New York CNN Business  — 

Judge Jed Rakoff, the judge overseeing former Alaska Gov. Sarah Palin’s defamation lawsuit against the New York Times, said Monday afternoon that he will dismiss the suit, ruling that Palin’s team did not prove a key element of its case.

Rakoff’s ruling came while the jury is deliberating over a verdict – and Rakoff said he will allow the jury to continue deliberating and to reach a verdict, and will dismiss the case once it has done so.

Rakoff presented his findings – a clear round-one win for The Times – with an eye toward an inevitable appeals process.

The judge said Palin did not prove “actual malice,” which is the standard her legal team had to meet in her defamation case. The landmark 1964 New York Times vs. Sullivan case specifies that public figures who sue for defamation must prove that the offender knew the claim was false or showed “reckless disregard” for the truth.

The Times said all along that it made an honest error involving Palin -— and issued a swift correction. Palin argued that the publication smeared her on purpose.

Rakoff sided with The Times after hours of discussion about the publication’s motion that the Palin camp had not presented a “legally sufficient evidentiary basis” for the case.

“I think this [was] an example of very unfortunate editorializing on the part of the Times,” Rakoff said in court Monday. “The law here sets a very high standard [for actual malice]. The court finds that that standard has not been met.”

Rakoff ruled that the jury will continue to deliberate on whether the Times is liable for defaming Palin. If the jury comes back with a verdict finding the Times was not liable, the judge indicated that he will allow the jury’s verdict to stand. If the jury finds the Times liable, Rakoff is expected to set aside its verdict and replace it with a verdict as a matter of law in favor of The Times.

Rakoff said he was “not altogether happy with having to make this decision in favor of the defendants.”

Attorneys for The Times hugged each other after the decision was made in court. Palin’s attorneys had no comment when asked by CNN.

“The New York Times welcomes today’s decision,” a spokesperson said. “It is a reaffirmation of a fundamental tenet of American law: public figures should not be permitted to use libel suits to punish or intimidate news organizations that make, acknowledge and swiftly correct unintentional errors.”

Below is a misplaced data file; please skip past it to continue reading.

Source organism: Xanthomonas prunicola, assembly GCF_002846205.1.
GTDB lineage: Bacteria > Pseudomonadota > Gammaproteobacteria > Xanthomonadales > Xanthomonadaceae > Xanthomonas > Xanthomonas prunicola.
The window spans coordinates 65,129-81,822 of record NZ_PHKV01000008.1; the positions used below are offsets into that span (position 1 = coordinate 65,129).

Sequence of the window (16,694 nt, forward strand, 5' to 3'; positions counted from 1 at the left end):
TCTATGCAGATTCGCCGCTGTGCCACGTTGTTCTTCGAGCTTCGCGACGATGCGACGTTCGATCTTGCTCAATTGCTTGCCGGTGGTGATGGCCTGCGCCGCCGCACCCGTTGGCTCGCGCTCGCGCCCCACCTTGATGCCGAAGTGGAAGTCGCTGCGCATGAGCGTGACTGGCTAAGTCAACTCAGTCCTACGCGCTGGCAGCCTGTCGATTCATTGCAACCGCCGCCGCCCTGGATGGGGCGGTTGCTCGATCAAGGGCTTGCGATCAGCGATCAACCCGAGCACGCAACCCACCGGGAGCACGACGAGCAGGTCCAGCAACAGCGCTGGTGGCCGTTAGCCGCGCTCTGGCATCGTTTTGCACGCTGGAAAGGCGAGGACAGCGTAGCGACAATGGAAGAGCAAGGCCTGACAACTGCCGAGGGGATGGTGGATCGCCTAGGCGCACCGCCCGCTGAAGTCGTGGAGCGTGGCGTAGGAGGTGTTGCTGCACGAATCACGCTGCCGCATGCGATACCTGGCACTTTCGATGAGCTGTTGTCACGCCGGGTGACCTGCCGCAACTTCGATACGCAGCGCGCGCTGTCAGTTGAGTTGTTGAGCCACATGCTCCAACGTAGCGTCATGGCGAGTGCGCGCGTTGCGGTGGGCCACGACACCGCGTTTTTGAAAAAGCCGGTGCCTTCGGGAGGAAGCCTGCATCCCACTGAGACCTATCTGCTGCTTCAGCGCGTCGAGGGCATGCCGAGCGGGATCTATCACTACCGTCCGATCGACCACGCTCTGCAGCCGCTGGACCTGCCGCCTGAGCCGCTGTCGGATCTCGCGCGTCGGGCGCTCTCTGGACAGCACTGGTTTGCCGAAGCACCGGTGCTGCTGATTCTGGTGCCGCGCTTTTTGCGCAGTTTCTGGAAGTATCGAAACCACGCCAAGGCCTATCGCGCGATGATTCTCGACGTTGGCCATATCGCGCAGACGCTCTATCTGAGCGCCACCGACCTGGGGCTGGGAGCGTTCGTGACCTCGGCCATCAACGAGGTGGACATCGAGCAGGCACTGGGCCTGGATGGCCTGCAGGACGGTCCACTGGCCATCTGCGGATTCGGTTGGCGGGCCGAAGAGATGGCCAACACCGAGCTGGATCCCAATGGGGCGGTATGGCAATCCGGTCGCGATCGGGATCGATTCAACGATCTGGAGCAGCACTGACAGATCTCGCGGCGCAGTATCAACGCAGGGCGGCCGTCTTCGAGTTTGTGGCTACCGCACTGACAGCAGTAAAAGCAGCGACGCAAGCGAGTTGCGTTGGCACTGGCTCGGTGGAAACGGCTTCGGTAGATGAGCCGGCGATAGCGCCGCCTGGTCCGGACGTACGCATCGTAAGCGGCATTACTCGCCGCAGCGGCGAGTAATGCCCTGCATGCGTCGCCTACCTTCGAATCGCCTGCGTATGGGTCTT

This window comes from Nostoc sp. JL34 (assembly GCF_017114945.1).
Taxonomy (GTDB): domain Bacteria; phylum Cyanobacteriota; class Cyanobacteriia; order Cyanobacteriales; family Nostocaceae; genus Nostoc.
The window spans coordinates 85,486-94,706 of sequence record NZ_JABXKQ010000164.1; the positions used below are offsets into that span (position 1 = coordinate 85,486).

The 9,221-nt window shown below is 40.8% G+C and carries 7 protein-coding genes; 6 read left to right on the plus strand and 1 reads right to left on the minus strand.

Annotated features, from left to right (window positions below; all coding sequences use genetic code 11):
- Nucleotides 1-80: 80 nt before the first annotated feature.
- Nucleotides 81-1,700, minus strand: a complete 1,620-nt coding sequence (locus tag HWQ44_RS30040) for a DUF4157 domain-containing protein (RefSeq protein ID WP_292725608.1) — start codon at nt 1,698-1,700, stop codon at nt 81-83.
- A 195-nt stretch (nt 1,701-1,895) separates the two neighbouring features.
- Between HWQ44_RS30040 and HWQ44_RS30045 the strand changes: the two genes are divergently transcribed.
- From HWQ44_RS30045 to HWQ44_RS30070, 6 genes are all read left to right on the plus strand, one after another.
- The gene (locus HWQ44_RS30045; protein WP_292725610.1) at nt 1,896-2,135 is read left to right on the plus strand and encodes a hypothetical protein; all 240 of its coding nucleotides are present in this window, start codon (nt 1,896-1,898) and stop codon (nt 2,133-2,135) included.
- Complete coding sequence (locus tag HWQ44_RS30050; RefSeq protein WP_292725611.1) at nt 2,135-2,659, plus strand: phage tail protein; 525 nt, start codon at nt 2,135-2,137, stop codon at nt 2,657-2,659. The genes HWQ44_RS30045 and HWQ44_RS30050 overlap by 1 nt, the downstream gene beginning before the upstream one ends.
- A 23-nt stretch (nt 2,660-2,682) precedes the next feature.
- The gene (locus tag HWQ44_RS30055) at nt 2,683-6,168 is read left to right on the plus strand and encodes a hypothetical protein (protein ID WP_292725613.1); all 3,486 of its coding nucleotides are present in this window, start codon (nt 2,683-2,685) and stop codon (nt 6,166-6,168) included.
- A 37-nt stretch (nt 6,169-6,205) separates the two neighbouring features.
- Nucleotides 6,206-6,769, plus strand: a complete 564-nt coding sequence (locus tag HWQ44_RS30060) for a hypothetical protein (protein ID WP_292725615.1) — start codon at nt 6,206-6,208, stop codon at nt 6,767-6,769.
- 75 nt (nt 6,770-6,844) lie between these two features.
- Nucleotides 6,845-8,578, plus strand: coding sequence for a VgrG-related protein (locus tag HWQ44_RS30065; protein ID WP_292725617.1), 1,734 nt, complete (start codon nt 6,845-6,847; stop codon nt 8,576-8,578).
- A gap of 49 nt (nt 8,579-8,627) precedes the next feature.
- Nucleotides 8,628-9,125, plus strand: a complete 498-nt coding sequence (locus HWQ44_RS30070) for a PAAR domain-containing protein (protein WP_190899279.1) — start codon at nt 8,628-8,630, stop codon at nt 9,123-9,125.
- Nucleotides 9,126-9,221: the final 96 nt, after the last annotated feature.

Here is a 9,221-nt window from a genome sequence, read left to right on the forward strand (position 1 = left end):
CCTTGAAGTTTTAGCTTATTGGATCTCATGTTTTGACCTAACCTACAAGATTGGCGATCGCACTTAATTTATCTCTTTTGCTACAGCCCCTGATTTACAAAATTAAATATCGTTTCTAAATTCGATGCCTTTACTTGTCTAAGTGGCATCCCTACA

The jury of nine, five women and four men, has deliberated for more than nine hours. Rakoff has released the jury for the day; it is expected to resume deliberations on Tuesday at 9:30am.

“I love this jury and wish you a Happy Valentine’s day,” Rakoff said when he told the jury to “turn away” if faced with any media reports regarding the trial.

Why appeals are expected

Rakoff said earlier on Monday that no matter the jury’s decision, “this is the kind of case that will inevitably go up on appeal.”

First Amendment scholars agree with him. Some conservative heavyweights want the courts to revisit the high bar established in the 1964 case. The Palin case may be a vehicle to do so.

“Two things are going on here,” former deputy assistant attorney general Harry Litman said on CNN Monday afternoon. “There’s the actual drama between Palin and The New York Times.” Then, he said, “there’s this higher threshold” for public figures who try to sue for defamation.

“Now, when she loses, and she will lose no matter what… It will go up to the second circuit and potentially the Supreme Court,” Litman said, “on whether this high threshold in American law, which everyone thought would never be disturbed, in fact should be changed.”

The lawsuit

Palin sued the Times and its former editorial page editor James Bennet in 2017 after they published an editorial that erroneously linked a map that Palin’s political action committee had posted to a shooting in 2011 that killed six and injured former Congresswoman Gabrielle Giffords.

The editorial in question was called “America’s Lethal Politics” and it was published on the day of the shooting at a baseball practice that injured Congressman Steve Scalise. It was meant to address heated political rhetoric ahead of the shooting, but it erroneously said that there was a “clear” link between a map that had crosshairs over congressional districts, including Giffords’, and the shooting that injured her. Bennet testified that he added language about there being a clear link and that once he realized his error, he worked to quickly issue a correction.

Palin testified she was “mortified” that the Times falsely accused her of inciting the murder of those six people, which included a federal judge and a 9-year-old girl, six years after that deadly shooting.

Bennet testified that he was surprised that some people interpreted the editorial as saying the man who shot Giffords and others was incited by Palin, testifying “that is not the message we intended to send.”